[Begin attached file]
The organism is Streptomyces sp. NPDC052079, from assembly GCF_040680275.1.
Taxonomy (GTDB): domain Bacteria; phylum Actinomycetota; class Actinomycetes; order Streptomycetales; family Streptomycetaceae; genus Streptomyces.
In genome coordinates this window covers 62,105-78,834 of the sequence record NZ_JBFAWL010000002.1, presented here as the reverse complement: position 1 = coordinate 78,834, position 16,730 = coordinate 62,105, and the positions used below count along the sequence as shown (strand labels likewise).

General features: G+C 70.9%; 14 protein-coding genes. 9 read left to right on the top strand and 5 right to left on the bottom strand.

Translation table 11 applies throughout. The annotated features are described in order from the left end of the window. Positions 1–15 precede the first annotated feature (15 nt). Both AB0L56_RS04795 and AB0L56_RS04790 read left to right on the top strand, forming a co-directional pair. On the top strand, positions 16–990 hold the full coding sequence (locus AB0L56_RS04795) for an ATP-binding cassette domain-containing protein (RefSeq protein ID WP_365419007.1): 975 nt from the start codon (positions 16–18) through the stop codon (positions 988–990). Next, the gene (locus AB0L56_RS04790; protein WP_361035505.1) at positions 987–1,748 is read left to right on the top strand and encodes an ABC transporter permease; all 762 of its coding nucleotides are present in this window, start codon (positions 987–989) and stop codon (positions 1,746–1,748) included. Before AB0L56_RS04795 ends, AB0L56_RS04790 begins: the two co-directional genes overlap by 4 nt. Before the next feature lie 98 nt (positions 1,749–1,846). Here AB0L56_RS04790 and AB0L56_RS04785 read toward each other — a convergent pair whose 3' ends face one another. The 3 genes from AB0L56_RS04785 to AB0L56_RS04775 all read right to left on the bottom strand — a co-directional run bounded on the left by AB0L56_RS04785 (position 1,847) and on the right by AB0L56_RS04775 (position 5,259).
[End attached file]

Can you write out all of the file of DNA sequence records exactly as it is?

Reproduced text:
The organism is Streptomyces sp. NPDC052079, from assembly GCF_040680275.1.
Taxonomy (GTDB): domain Bacteria; phylum Actinomycetota; class Actinomycetes; order Streptomycetales; family Streptomycetaceae; genus Streptomyces.
In genome coordinates this window covers 62,105-78,834 of the sequence record NZ_JBFAWL010000002.1, presented here as the reverse complement: position 1 = coordinate 78,834, position 16,730 = coordinate 62,105, and the positions used below count along the sequence as shown (strand labels likewise).

General features: G+C 70.9%; 14 protein-coding genes. 9 read left to right on the top strand and 5 right to left on the bottom strand.

Translation table 11 applies throughout. The annotated features are described in order from the left end of the window. Positions 1–15 precede the first annotated feature (15 nt). Both AB0L56_RS04795 and AB0L56_RS04790 read left to right on the top strand, forming a co-directional pair. On the top strand, positions 16–990 hold the full coding sequence (locus AB0L56_RS04795) for an ATP-binding cassette domain-containing protein (RefSeq protein ID WP_365419007.1): 975 nt from the start codon (positions 16–18) through the stop codon (positions 988–990). Next, the gene (locus AB0L56_RS04790; protein WP_361035505.1) at positions 987–1,748 is read left to right on the top strand and encodes an ABC transporter permease; all 762 of its coding nucleotides are present in this window, start codon (positions 987–989) and stop codon (positions 1,746–1,748) included. Before AB0L56_RS04795 ends, AB0L56_RS04790 begins: the two co-directional genes overlap by 4 nt. Before the next feature lie 98 nt (positions 1,749–1,846). Here AB0L56_RS04790 and AB0L56_RS04785 read toward each other — a convergent pair whose 3' ends face one another. The 3 genes from AB0L56_RS04785 to AB0L56_RS04775 all read right to left on the bottom strand — a co-directional run bounded on the left by AB0L56_RS04785 (position 1,847) and on the right by AB0L56_RS04775 (position 5,259).